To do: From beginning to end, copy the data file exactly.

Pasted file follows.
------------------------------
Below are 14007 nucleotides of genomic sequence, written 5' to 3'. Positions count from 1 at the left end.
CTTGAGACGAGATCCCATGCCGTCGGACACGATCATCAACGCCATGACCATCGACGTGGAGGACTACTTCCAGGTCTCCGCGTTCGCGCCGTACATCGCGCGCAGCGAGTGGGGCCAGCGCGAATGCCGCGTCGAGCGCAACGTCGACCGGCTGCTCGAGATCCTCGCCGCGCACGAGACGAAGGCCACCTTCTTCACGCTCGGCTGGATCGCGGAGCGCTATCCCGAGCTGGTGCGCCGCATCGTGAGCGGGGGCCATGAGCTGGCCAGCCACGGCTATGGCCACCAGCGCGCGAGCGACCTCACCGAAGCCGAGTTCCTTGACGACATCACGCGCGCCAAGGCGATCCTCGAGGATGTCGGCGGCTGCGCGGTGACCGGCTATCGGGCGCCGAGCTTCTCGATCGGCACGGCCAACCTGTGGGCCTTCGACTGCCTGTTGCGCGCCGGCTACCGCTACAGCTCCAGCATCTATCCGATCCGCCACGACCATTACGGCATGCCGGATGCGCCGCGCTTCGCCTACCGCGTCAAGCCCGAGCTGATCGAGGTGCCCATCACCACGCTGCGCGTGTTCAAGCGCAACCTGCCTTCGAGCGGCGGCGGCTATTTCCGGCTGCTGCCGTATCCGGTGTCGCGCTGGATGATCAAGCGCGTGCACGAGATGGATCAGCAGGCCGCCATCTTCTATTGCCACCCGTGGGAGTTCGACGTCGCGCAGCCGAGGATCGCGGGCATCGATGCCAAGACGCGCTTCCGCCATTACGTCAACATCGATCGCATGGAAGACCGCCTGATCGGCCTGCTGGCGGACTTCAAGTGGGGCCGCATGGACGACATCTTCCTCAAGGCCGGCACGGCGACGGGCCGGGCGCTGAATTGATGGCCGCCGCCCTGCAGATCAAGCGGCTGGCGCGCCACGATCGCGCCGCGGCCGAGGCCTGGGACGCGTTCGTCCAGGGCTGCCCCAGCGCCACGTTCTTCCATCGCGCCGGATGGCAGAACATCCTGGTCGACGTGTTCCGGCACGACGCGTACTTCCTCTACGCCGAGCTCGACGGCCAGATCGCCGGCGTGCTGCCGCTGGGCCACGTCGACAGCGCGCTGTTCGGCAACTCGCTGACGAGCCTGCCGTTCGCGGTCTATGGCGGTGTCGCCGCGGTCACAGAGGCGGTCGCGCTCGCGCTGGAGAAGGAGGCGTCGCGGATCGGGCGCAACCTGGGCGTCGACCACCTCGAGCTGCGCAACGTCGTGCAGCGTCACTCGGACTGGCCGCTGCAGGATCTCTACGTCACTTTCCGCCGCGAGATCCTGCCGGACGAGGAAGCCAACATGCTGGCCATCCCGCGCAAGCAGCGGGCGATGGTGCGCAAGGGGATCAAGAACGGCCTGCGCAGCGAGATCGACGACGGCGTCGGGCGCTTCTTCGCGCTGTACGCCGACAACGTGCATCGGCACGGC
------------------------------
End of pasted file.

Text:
Below are 14007 nucleotides of genomic sequence, written 5' to 3'. Positions count from 1 at the left end.
CTTGAGACGAGATCCCATGCCGTCGGACACGATCATCAACGCCATGACCATCGACGTGGAGGACTACTTCCAGGTCTCCGCGTTCGCGCCGTACATCGCGCGCAGCGAGTGGGGCCAGCGCGAATGCCGCGTCGAGCGCAACGTCGACCGGCTGCTCGAGATCCTCGCCGCGCACGAGACGAAGGCCACCTTCTTCACGCTCGGCTGGATCGCGGAGCGCTATCCCGAGCTGGTGCGCCGCATCGTGAGCGGGGGCCATGAGCTGGCCAGCCACGGCTATGGCCACCAGCGCGCGAGCGACCTCACCGAAGCCGAGTTCCTTGACGACATCACGCGCGCCAAGGCGATCCTCGAGGATGTCGGCGGCTGCGCGGTGACCGGCTATCGGGCGCCGAGCTTCTCGATCGGCACGGCCAACCTGTGGGCCTTCGACTGCCTGTTGCGCGCCGGCTACCGCTACAGCTCCAGCATCTATCCGATCCGCCACGACCATTACGGCATGCCGGATGCGCCGCGCTTCGCCTACCGCGTCAAGCCCGAGCTGATCGAGGTGCCCATCACCACGCTGCGCGTGTTCAAGCGCAACCTGCCTTCGAGCGGCGGCGGCTATTTCCGGCTGCTGCCGTATCCGGTGTCGCGCTGGATGATCAAGCGCGTGCACGAGATGGATCAGCAGGCCGCCATCTTCTATTGCCACCCGTGGGAGTTCGACGTCGCGCAGCCGAGGATCGCGGGCATCGATGCCAAGACGCGCTTCCGCCATTACGTCAACATCGATCGCATGGAAGACCGCCTGATCGGCCTGCTGGCGGACTTCAAGTGGGGCCGCATGGACGACATCTTCCTCAAGGCCGGCACGGCGACGGGCCGGGCGCTGAATTGATGGCCGCCGCCCTGCAGATCAAGCGGCTGGCGCGCCACGATCGCGCCGCGGCCGAGGCCTGGGACGCGTTCGTCCAGGGCTGCCCCAGCGCCACGTTCTTCCATCGCGCCGGATGGCAGAACATCCTGGTCGACGTGTTCCGGCACGACGCGTACTTCCTCTACGCCGAGCTCGACGGCCAGATCGCCGGCGTGCTGCCGCTGGGCCACGTCGACAGCGCGCTGTTCGGCAACTCGCTGACGAGCCTGCCGTTCGCGGTCTATGGCGGTGTCGCCGCGGTCACAGAGGCGGTCGCGCTCGCGCTGGAGAAGGAGGCGTCGCGGATCGGGCGCAACCTGGGCGTCGACCACCTCGAGCTGCGCAACGTCGTGCAGCGTCACTCGGACTGGCCGCTGCAGGATCTCTACGTCACTTTCCGCCGCGAGATCCTGCCGGACGAGGAAGCCAACATGCTGGCCATCCCGCGCAAGCAGCGGGCGATGGTGCGCAAGGGGATCAAGAACGGCCTGCGCAGCGAGATCGACGACGGCGTCGGGCGCTTCTTCGCGCTGTACGCCGACAACGTGCATCGGCACGGC